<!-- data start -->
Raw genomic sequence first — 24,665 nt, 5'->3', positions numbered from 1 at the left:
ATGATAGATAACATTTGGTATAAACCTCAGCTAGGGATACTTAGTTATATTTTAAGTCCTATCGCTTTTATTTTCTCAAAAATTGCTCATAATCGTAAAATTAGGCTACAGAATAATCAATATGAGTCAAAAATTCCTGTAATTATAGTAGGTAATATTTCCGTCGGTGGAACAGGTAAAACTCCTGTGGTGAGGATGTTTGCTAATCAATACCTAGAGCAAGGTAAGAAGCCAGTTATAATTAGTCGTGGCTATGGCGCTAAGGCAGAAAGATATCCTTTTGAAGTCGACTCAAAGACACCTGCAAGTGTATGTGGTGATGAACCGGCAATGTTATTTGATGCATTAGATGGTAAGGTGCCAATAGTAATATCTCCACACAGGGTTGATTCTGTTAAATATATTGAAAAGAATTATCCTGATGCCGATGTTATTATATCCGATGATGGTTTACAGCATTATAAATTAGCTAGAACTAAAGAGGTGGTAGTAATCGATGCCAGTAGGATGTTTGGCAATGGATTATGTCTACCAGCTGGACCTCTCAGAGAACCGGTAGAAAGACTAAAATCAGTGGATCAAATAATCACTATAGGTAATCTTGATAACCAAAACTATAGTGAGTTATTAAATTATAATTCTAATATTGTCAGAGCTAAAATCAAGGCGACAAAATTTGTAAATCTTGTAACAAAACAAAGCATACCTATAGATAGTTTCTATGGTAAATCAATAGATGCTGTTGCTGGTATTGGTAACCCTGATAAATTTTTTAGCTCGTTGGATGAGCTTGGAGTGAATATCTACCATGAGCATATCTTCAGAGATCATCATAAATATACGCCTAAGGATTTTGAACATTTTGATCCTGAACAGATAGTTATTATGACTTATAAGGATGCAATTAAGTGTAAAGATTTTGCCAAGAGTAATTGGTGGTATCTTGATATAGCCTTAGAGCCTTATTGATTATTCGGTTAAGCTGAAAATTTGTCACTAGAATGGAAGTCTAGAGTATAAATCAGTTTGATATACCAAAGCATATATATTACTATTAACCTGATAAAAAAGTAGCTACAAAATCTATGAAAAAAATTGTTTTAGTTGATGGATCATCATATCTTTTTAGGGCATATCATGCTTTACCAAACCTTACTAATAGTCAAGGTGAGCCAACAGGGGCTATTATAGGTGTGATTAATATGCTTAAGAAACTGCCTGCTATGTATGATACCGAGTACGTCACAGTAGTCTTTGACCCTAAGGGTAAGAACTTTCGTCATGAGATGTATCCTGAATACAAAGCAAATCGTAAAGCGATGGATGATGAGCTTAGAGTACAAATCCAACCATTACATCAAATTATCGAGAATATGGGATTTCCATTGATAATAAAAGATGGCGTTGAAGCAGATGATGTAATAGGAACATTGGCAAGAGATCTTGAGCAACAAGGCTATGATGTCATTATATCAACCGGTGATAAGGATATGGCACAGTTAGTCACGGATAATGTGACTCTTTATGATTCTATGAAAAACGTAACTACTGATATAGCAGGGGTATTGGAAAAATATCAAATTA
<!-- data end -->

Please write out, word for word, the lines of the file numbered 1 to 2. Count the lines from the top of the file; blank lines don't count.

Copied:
Raw genomic sequence first — 24,665 nt, 5'->3', positions numbered from 1 at the left:
ATGATAGATAACATTTGGTATAAACCTCAGCTAGGGATACTTAGTTATATTTTAAGTCCTATCGCTTTTATTTTCTCAAAAATTGCTCATAATCGTAAAATTAGGCTACAGAATAATCAATATGAGTCAAAAATTCCTGTAATTATAGTAGGTAATATTTCCGTCGGTGGAACAGGTAAAACTCCTGTGGTGAGGATGTTTGCTAATCAATACCTAGAGCAAGGTAAGAAGCCAGTTATAATTAGTCGTGGCTATGGCGCTAAGGCAGAAAGATATCCTTTTGAAGTCGACTCAAAGACACCTGCAAGTGTATGTGGTGATGAACCGGCAATGTTATTTGATGCATTAGATGGTAAGGTGCCAATAGTAATATCTCCACACAGGGTTGATTCTGTTAAATATATTGAAAAGAATTATCCTGATGCCGATGTTATTATATCCGATGATGGTTTACAGCATTATAAATTAGCTAGAACTAAAGAGGTGGTAGTAATCGATGCCAGTAGGATGTTTGGCAATGGATTATGTCTACCAGCTGGACCTCTCAGAGAACCGGTAGAAAGACTAAAATCAGTGGATCAAATAATCACTATAGGTAATCTTGATAACCAAAACTATAGTGAGTTATTAAATTATAATTCTAATATTGTCAGAGCTAAAATCAAGGCGACAAAATTTGTAAATCTTGTAACAAAACAAAGCATACCTATAGATAGTTTCTATGGTAAATCAATAGATGCTGTTGCTGGTATTGGTAACCCTGATAAATTTTTTAGCTCGTTGGATGAGCTTGGAGTGAATATCTACCATGAGCATATCTTCAGAGATCATCATAAATATACGCCTAAGGATTTTGAACATTTTGATCCTGAACAGATAGTTATTATGACTTATAAGGATGCAATTAAGTGTAAAGATTTTGCCAAGAGTAATTGGTGGTATCTTGATATAGCCTTAGAGCCTTATTGATTATTCGGTTAAGCTGAAAATTTGTCACTAGAATGGAAGTCTAGAGTATAAATCAGTTTGATATACCAAAGCATATATATTACTATTAACCTGATAAAAAAGTAGCTACAAAATCTATGAAAAAAATTGTTTTAGTTGATGGATCATCATATCTTTTTAGGGCATATCATGCTTTACCAAACCTTACTAATAGTCAAGGTGAGCCAACAGGGGCTATTATAGGTGTGATTAATATGCTTAAGAAACTGCCTGCTATGTATGATACCGAGTACGTCACAGTAGTCTTTGACCCTAAGGGTAAGAACTTTCGTCATGAGATGTATCCTGAATACAAAGCAAATCGTAAAGCGATGGATGATGAGCTTAGAGTACAAATCCAACCATTACATCAAATTATCGAGAATATGGGATTTCCATTGATAATAAAAGATGGCGTTGAAGCAGATGATGTAATAGGAACATTGGCAAGAGATCTTGAGCAACAAGGCTATGATGTCATTATATCAACCGGTGATAAGGATATGGCACAGTTAGTCACGGATAATGTGACTCTTTATGATTCTATGAAAAACGTAACTACTGATATAGCAGGGGTATTGGAAAAATATCAAATTA